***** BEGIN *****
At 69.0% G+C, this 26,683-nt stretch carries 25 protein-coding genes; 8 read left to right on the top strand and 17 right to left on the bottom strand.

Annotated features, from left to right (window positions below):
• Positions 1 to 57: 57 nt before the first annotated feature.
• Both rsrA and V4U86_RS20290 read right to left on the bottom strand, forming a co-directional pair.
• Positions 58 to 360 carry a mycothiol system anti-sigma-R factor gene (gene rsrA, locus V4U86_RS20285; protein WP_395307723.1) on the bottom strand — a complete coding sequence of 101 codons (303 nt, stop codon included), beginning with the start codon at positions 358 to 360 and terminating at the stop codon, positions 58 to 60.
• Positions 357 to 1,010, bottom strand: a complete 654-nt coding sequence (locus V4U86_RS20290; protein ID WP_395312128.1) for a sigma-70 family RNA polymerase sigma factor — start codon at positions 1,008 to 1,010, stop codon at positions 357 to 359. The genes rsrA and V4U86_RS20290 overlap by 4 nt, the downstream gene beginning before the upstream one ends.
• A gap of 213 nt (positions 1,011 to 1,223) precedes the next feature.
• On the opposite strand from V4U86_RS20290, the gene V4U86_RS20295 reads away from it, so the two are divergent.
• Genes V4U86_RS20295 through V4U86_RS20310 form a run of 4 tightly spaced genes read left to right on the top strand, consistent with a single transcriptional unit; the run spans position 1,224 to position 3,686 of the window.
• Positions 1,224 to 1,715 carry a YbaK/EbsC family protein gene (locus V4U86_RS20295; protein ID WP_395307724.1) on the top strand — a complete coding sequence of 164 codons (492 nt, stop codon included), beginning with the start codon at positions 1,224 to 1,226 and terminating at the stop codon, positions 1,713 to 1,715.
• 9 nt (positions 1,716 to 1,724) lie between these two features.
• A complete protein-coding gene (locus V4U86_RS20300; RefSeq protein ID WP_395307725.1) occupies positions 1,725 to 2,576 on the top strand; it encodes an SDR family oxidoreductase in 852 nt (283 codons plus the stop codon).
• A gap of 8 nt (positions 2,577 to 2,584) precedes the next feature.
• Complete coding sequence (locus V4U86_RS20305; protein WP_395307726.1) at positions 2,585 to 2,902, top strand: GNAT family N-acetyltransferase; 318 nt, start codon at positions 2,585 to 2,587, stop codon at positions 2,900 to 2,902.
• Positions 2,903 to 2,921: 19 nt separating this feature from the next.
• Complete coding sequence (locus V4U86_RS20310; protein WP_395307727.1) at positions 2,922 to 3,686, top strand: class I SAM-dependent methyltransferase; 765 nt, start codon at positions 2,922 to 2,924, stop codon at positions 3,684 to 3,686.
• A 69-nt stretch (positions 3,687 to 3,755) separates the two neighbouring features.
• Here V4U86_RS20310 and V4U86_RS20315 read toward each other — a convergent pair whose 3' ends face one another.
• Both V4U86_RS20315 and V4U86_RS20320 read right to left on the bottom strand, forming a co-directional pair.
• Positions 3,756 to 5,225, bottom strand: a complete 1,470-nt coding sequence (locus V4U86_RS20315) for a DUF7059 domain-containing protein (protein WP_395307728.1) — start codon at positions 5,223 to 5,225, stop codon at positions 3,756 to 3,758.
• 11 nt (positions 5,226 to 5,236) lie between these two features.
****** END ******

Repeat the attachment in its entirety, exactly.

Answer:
At 69.0% G+C, this 26,683-nt stretch carries 25 protein-coding genes; 8 read left to right on the top strand and 17 right to left on the bottom strand.

Annotated features, from left to right (window positions below):
• Positions 1 to 57: 57 nt before the first annotated feature.
• Both rsrA and V4U86_RS20290 read right to left on the bottom strand, forming a co-directional pair.
• Positions 58 to 360 carry a mycothiol system anti-sigma-R factor gene (gene rsrA, locus V4U86_RS20285; protein WP_395307723.1) on the bottom strand — a complete coding sequence of 101 codons (303 nt, stop codon included), beginning with the start codon at positions 358 to 360 and terminating at the stop codon, positions 58 to 60.
• Positions 357 to 1,010, bottom strand: a complete 654-nt coding sequence (locus V4U86_RS20290; protein ID WP_395312128.1) for a sigma-70 family RNA polymerase sigma factor — start codon at positions 1,008 to 1,010, stop codon at positions 357 to 359. The genes rsrA and V4U86_RS20290 overlap by 4 nt, the downstream gene beginning before the upstream one ends.
• A gap of 213 nt (positions 1,011 to 1,223) precedes the next feature.
• On the opposite strand from V4U86_RS20290, the gene V4U86_RS20295 reads away from it, so the two are divergent.
• Genes V4U86_RS20295 through V4U86_RS20310 form a run of 4 tightly spaced genes read left to right on the top strand, consistent with a single transcriptional unit; the run spans position 1,224 to position 3,686 of the window.
• Positions 1,224 to 1,715 carry a YbaK/EbsC family protein gene (locus V4U86_RS20295; protein ID WP_395307724.1) on the top strand — a complete coding sequence of 164 codons (492 nt, stop codon included), beginning with the start codon at positions 1,224 to 1,226 and terminating at the stop codon, positions 1,713 to 1,715.
• 9 nt (positions 1,716 to 1,724) lie between these two features.
• A complete protein-coding gene (locus V4U86_RS20300; RefSeq protein ID WP_395307725.1) occupies positions 1,725 to 2,576 on the top strand; it encodes an SDR family oxidoreductase in 852 nt (283 codons plus the stop codon).
• A gap of 8 nt (positions 2,577 to 2,584) precedes the next feature.
• Complete coding sequence (locus V4U86_RS20305; protein WP_395307726.1) at positions 2,585 to 2,902, top strand: GNAT family N-acetyltransferase; 318 nt, start codon at positions 2,585 to 2,587, stop codon at positions 2,900 to 2,902.
• Positions 2,903 to 2,921: 19 nt separating this feature from the next.
• Complete coding sequence (locus V4U86_RS20310; protein WP_395307727.1) at positions 2,922 to 3,686, top strand: class I SAM-dependent methyltransferase; 765 nt, start codon at positions 2,922 to 2,924, stop codon at positions 3,684 to 3,686.
• A 69-nt stretch (positions 3,687 to 3,755) separates the two neighbouring features.
• Here V4U86_RS20310 and V4U86_RS20315 read toward each other — a convergent pair whose 3' ends face one another.
• Both V4U86_RS20315 and V4U86_RS20320 read right to left on the bottom strand, forming a co-directional pair.
• Positions 3,756 to 5,225, bottom strand: a complete 1,470-nt coding sequence (locus V4U86_RS20315) for a DUF7059 domain-containing protein (protein WP_395307728.1) — start codon at positions 5,223 to 5,225, stop codon at positions 3,756 to 3,758.
• 11 nt (positions 5,226 to 5,236) lie between these two features.